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As Interest Rates Rise, Should You Rethink Your Mortgage Deal?

By Maurice Shasha  //  Mon 14th February 2022
If you’re among the two million borrowers whose mortgages are on a standard variable rate (SVR), the Bank of England’s recent base rate rises might be causing you concern.
Mortgage Rates
People able to switch their mortgage, or whose fixed rate deals are ending shortly, can save as much as £200 a month - or £2,000 annually - by shopping around, according to The Guardian

Amid the many rising costs currently impacting on householders, “mortgages are the one aspect of good news here, because there is still something you can do about the cost,” says David Hollingworth of broker L&C Mortgages. “You can ease the pressure elsewhere by taking appropriate action.” 

To see if this might be true for you, first understand the mortgage deal you have. Be clear on the rate you are paying; whether it’s a time-limited special deal, and the fees for an early redemption. 

While some lenders have not passed the base rate rise onto their customers, many people on the SVR have already seen their payments increase following the Bank’s December increase. Not all SVRs are the same, and you could make savings by moving from one variable rate to another.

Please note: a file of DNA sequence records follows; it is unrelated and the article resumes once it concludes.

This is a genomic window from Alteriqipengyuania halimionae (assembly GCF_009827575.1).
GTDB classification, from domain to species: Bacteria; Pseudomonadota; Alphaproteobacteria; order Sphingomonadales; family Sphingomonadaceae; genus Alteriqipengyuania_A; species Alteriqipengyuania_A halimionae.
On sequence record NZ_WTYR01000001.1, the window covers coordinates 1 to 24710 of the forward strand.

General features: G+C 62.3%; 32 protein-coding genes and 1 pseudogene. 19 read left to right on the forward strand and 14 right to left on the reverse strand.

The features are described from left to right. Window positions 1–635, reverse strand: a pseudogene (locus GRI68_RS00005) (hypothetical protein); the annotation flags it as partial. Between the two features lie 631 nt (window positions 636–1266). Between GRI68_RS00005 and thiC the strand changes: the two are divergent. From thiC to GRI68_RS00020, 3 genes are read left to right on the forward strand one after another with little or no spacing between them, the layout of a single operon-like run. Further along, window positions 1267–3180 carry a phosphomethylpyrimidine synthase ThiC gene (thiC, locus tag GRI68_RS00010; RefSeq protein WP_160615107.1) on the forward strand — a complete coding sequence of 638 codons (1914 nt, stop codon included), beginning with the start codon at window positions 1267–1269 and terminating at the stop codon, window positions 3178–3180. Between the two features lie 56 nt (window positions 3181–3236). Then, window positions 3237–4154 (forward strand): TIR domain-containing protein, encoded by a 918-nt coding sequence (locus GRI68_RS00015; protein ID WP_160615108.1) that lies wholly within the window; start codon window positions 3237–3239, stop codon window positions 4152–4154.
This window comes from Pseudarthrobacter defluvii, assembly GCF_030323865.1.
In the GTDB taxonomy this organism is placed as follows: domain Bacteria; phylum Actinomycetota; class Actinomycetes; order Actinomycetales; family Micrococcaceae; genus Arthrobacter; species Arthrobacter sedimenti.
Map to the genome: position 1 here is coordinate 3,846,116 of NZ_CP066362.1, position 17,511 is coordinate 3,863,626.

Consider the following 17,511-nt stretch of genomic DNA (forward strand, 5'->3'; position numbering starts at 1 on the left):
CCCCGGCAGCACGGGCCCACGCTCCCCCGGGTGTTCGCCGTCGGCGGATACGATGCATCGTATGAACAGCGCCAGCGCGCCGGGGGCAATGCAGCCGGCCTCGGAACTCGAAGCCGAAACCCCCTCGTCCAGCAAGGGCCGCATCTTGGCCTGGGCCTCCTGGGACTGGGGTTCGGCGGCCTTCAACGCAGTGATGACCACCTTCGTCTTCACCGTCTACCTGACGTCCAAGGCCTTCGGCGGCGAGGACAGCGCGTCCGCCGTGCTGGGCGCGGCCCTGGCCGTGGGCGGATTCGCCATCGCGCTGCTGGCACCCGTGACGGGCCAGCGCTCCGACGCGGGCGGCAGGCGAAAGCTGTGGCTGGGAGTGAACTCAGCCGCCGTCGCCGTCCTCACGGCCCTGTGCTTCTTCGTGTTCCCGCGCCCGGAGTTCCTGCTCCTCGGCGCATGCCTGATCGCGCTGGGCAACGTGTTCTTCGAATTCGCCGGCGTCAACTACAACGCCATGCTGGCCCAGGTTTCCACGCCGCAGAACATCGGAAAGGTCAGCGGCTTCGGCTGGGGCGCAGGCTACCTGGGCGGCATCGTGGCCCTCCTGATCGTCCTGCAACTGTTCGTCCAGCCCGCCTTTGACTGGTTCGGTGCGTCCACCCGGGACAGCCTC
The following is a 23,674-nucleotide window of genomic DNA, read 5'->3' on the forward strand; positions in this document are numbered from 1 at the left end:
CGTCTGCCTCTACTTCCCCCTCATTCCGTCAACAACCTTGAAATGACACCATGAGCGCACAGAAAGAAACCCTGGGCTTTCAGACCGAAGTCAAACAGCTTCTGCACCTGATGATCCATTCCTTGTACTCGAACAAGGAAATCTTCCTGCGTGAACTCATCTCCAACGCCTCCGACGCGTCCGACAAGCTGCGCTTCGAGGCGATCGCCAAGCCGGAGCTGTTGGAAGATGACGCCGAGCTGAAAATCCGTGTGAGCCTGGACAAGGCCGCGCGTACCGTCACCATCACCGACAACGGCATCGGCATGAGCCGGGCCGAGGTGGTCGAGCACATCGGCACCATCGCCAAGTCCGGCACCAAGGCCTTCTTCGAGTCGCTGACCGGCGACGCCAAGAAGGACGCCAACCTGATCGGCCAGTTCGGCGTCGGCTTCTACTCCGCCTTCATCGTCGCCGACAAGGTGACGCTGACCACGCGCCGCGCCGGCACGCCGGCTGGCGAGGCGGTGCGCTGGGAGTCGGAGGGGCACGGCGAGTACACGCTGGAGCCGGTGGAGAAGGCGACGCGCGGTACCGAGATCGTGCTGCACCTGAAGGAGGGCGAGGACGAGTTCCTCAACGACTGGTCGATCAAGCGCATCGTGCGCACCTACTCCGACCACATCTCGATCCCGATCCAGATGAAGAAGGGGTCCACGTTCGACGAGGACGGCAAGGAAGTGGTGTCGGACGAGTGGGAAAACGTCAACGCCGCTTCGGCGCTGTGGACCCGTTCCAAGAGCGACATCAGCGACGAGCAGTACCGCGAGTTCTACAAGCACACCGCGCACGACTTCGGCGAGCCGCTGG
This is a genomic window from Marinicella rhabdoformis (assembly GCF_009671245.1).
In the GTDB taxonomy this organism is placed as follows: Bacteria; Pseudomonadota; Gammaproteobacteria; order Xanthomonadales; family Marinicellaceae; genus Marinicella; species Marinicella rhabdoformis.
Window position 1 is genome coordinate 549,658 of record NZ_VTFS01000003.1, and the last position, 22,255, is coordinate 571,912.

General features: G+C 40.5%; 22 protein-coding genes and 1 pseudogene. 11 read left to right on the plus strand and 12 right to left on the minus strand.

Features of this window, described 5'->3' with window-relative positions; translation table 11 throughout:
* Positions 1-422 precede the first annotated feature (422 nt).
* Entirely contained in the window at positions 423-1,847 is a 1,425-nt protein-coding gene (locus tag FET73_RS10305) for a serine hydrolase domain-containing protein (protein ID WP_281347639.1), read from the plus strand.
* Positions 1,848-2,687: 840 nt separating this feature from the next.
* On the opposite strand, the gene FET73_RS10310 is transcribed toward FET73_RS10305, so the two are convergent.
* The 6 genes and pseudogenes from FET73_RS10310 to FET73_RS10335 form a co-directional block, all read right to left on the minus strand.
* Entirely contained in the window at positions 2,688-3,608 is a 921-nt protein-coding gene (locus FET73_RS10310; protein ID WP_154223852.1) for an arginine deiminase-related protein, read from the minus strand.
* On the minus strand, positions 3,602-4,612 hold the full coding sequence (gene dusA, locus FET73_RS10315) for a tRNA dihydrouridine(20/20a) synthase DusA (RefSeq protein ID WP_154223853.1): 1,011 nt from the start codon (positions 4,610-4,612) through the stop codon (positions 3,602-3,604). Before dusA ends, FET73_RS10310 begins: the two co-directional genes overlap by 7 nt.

Anyone with a tracker mortgage will feel the effect of an interest rate rise - a concern, with predictions that the base rate could reach 1.5% next year. If your mortgage doesn’t come with early repayment charges, you should consider a switch, unless you need a flexible loan because you plan to pay it off early. 

If you do have early redemption fees to pay, work out whether these could be covered by the savings you’ll make in monthly payments. 

For people worried about future interest rate rises and mortgage affordability, the cost of a ten-year fixed-rate is falling, with lenders offering rates of under 2% for 60% loans. 

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